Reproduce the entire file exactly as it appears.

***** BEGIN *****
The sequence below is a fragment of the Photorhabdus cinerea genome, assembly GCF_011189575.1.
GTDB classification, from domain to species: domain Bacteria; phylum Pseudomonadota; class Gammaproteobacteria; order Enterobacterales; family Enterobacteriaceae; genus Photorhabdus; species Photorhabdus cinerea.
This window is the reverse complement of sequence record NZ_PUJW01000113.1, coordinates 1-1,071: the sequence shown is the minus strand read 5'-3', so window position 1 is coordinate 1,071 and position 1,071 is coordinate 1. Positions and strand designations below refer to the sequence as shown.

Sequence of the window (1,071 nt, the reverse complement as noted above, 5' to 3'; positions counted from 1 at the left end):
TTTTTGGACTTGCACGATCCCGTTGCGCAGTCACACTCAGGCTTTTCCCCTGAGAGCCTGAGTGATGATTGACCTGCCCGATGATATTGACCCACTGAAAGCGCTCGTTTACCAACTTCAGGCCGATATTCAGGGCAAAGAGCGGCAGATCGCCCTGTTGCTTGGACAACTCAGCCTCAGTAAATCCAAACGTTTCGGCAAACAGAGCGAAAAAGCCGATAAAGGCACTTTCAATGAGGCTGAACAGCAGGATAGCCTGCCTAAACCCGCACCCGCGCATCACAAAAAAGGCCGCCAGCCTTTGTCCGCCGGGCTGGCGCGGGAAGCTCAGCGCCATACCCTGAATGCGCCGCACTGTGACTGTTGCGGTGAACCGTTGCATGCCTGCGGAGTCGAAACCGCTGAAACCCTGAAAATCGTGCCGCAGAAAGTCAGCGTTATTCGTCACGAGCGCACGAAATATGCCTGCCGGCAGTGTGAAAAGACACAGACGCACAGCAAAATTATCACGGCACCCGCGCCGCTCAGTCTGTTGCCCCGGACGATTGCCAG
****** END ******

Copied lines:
The sequence below is a fragment of the Photorhabdus cinerea genome, assembly GCF_011189575.1.
GTDB classification, from domain to species: domain Bacteria; phylum Pseudomonadota; class Gammaproteobacteria; order Enterobacterales; family Enterobacteriaceae; genus Photorhabdus; species Photorhabdus cinerea.
This window is the reverse complement of sequence record NZ_PUJW01000113.1, coordinates 1-1,071: the sequence shown is the minus strand read 5'-3', so window position 1 is coordinate 1,071 and position 1,071 is coordinate 1. Positions and strand designations below refer to the sequence as shown.

Sequence of the window (1,071 nt, the reverse complement as noted above, 5' to 3'; positions counted from 1 at the left end):
TTTTTGGACTTGCACGATCCCGTTGCGCAGTCACACTCAGGCTTTTCCCCTGAGAGCCTGAGTGATGATTGACCTGCCCGATGATATTGACCCACTGAAAGCGCTCGTTTACCAACTTCAGGCCGATATTCAGGGCAAAGAGCGGCAGATCGCCCTGTTGCTTGGACAACTCAGCCTCAGTAAATCCAAACGTTTCGGCAAACAGAGCGAAAAAGCCGATAAAGGCACTTTCAATGAGGCTGAACAGCAGGATAGCCTGCCTAAACCCGCACCCGCGCATCACAAAAAAGGCCGCCAGCCTTTGTCCGCCGGGCTGGCGCGGGAAGCTCAGCGCCATACCCTGAATGCGCCGCACTGTGACTGTTGCGGTGAACCGTTGCATGCCTGCGGAGTCGAAACCGCTGAAACCCTGAAAATCGTGCCGCAGAAAGTCAGCGTTATTCGTCACGAGCGCACGAAATATGCCTGCCGGCAGTGTGAAAAGACACAGACGCACAGCAAAATTATCACGGCACCCGCGCCGCTCAGTCTGTTGCCCCGGACGATTGCCAG